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10 An Economic or Spatial Theory of Democracy. An Economic Theory of Democracy. A spatial distribution of voter preferences was developed by Anthony Downs in An Economic Theory of Democracy [i]

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an economic theory of democracy
An Economic Theory of Democracy
  • A spatial distribution of voter preferences was developed by Anthony Downs in An Economic Theory of Democracy[i]
  • A half-century later, Downs’s theory remains the best way to discuss much of the why behind what we see in modern representative democracies

[i] Downs, Anthony. An Economic Theory of Democracy. 1957. New York: Harper & Brothers.

an economic theory of democracy3
An Economic Theory of Democracy
  • The one difference between this figure and the earlier ones is that this one adds an indicator of the concentration of voters along the line stretching from the liberals on the left to the conservatives on the right
  • The height of the curve indicates the number of voters holding a particular ideological preference
  • The curve is lowest at the ends and highest in the center
  • This represents the fact that most voters are concentrated near the middle of the political spectrum; they are moderate
  • While it often seems the opposite, public opinion polls suggest that most people are in the middle
an economic theory of democracy4
An Economic Theory of Democracy
  • The figure assumes two things that may seem obvious:
    • People will vote for the candidate that is as ideologically similar to themselves as possible, and
    • Candidates wish to get enough votes to win the election.
  • Given these assumptions, the spatial approach can be used to make some interesting arguments regarding:
    • the likely ideological position of successful candidates
    • the most effective ideological position of political parties, and
    • the number of parties a democratic structure is likely to host depending on how its rules are structured.
winner take all
Winner-Take-All
  • Downs used his calculations to explain why the United States has, and will probably always have, a two-party system
  • Further, he argued that those two parties would always remain close to the nation’s ideological center
  • The United States uses a winner-take-all(no proportional representation), first-past-the-post (no run-off elections), single-member district system
  • In other words, each election has one winner, that winner is the sole representative of a given location, and winning is a simple matter of receiving the plurality (most) of the votes cast in the election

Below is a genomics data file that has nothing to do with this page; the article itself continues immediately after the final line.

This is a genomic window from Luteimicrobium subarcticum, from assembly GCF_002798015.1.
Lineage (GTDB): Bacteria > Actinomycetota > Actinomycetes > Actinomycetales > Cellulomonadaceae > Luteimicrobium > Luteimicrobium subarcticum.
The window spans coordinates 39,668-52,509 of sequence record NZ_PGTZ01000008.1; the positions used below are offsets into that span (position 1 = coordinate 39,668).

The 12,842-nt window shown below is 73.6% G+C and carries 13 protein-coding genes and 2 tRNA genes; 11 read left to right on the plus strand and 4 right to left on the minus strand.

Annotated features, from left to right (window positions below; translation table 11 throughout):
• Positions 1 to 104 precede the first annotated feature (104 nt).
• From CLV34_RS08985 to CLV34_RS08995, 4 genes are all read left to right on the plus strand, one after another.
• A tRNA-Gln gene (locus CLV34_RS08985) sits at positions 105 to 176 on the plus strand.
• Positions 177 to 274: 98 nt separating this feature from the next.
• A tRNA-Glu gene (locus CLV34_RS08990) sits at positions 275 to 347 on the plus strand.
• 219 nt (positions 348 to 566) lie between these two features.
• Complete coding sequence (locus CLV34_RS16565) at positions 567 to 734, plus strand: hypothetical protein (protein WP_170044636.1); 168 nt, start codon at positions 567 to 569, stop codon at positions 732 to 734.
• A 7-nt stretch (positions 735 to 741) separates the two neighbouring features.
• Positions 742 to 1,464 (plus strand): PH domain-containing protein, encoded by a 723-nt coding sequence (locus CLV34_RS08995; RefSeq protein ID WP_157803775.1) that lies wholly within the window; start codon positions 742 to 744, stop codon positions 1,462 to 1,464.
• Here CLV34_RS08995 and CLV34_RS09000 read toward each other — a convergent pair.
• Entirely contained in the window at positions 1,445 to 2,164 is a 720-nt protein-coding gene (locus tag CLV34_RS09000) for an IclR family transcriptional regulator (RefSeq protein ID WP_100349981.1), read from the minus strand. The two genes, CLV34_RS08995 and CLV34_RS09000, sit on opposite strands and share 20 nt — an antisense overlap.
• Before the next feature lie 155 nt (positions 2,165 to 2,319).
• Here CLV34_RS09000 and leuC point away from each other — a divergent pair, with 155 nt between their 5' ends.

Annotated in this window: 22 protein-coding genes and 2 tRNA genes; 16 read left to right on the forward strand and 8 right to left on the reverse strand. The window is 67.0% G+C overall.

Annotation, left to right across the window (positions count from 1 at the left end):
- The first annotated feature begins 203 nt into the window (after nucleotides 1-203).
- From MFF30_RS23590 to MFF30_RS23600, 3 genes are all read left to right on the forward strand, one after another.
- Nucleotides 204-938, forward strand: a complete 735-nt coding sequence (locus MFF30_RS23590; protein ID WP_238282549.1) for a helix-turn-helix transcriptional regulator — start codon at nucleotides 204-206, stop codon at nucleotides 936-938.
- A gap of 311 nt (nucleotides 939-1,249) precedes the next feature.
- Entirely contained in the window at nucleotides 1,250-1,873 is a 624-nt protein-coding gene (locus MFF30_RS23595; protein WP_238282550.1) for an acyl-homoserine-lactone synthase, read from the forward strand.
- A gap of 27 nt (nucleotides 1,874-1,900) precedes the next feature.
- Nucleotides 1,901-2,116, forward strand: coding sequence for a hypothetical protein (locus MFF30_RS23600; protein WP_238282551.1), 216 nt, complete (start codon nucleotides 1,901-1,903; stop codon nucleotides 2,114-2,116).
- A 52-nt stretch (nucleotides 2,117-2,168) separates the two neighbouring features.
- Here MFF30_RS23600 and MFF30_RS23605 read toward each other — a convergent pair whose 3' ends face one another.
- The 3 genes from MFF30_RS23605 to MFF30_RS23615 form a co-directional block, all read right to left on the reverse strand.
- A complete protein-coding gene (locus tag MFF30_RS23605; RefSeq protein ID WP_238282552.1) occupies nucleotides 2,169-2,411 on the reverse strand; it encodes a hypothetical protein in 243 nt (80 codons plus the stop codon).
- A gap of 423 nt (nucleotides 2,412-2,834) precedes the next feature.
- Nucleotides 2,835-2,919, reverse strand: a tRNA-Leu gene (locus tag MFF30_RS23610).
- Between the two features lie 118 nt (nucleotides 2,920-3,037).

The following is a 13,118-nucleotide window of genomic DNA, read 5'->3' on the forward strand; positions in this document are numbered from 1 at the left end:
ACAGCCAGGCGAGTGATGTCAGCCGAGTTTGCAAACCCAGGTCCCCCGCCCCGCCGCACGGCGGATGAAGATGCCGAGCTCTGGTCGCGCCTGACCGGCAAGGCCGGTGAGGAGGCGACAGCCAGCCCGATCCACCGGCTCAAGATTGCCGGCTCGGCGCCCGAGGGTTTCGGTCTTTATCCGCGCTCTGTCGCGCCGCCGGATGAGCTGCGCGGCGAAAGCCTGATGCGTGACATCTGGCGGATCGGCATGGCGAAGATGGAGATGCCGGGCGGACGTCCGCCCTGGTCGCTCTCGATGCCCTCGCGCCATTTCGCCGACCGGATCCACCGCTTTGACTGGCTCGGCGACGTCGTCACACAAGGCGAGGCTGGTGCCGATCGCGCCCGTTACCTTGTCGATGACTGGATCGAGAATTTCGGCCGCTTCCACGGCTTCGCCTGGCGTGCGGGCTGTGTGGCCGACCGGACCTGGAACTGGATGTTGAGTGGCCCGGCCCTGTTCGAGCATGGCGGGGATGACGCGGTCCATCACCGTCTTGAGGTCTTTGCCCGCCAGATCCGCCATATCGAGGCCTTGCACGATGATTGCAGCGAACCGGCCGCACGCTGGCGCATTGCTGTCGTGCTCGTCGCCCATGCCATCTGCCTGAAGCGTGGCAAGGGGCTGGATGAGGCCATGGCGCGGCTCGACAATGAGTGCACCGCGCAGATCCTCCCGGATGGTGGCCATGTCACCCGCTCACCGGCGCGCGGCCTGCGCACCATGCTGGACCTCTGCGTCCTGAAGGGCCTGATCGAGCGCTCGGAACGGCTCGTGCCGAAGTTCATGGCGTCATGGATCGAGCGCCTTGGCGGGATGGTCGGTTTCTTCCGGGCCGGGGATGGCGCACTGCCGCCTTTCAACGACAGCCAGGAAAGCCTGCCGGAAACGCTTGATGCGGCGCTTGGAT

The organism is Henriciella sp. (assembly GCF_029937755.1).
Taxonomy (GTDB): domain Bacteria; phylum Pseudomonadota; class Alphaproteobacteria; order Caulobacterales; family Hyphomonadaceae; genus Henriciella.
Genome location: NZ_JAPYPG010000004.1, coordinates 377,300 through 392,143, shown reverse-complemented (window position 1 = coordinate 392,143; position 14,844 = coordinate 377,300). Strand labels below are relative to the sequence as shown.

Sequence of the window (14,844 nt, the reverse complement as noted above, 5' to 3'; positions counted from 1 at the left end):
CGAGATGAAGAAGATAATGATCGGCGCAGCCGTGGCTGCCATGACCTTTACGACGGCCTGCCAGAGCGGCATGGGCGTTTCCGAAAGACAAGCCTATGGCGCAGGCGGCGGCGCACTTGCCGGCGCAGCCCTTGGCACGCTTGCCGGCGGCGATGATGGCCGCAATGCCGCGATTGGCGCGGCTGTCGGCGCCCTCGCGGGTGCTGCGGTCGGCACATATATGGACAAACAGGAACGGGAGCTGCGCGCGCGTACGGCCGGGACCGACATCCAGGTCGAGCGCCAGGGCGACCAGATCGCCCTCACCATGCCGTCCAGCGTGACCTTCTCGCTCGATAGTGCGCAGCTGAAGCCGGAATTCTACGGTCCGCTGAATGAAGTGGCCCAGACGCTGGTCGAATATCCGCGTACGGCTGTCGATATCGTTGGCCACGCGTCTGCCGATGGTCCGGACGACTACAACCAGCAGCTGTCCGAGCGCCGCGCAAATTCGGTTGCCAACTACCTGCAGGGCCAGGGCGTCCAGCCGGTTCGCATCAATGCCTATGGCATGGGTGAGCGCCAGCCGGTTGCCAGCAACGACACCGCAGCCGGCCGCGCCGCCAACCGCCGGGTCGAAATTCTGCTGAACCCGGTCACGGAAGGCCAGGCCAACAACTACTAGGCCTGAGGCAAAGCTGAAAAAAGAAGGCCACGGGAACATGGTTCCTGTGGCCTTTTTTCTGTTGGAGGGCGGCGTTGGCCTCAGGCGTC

winner take all6
Winner-Take-All
  • One can now see how an extremist can manage to win an election when there are a large number of candidates
  • Although most of the voters are in the middle, there are three candidates competing over this area of the graph
  • By dividing the votes in the middle, it was possible for a representative of a more extreme position to win
  • Fewer voters overall were near Bruce, but he did not have to share those votes with any other candidate
winner take all7
Winner-Take-All
  • The number of people voting for each candidate equals all of voters who are closer to that candidate than to any other.
  • The height of the curve represents the concentration of voters; therefore, the area under the curve, bounded by the two lines, is the total number of candidate votes.
  • The candidates in the middle get a narrower slice, but the slice is taller.
  • The candidates at the extreme get a wider, but shorter slice.
winner take all8
Winner-Take-All
  • In most elections, candidates want to be in the middle.
  • If one picks any two of the five candidates and runs them against each other, and the one closest to the center will always win.
  • In a two-candidate election, the midpoint of the curve is critical.
  • The one vote in the exact center is called the median voter; his name is Karl.
  • Downs argued that this fight over the median voter (Karl) explains why the United States will always have two political parties that are very close to the political center (moderate).
winner take all9
Winner-Take-All
  • To win the general election in a two-party system, a party must run a candidate who can capture the median voter of the overall population.
  • But the parties represent different sides of the political spectrum.
  • In a two party system, the candidate exactly in the center of the overall population is on the edge of their party’s political spectrum.
  • The competition for the center yields fairly similar candidates.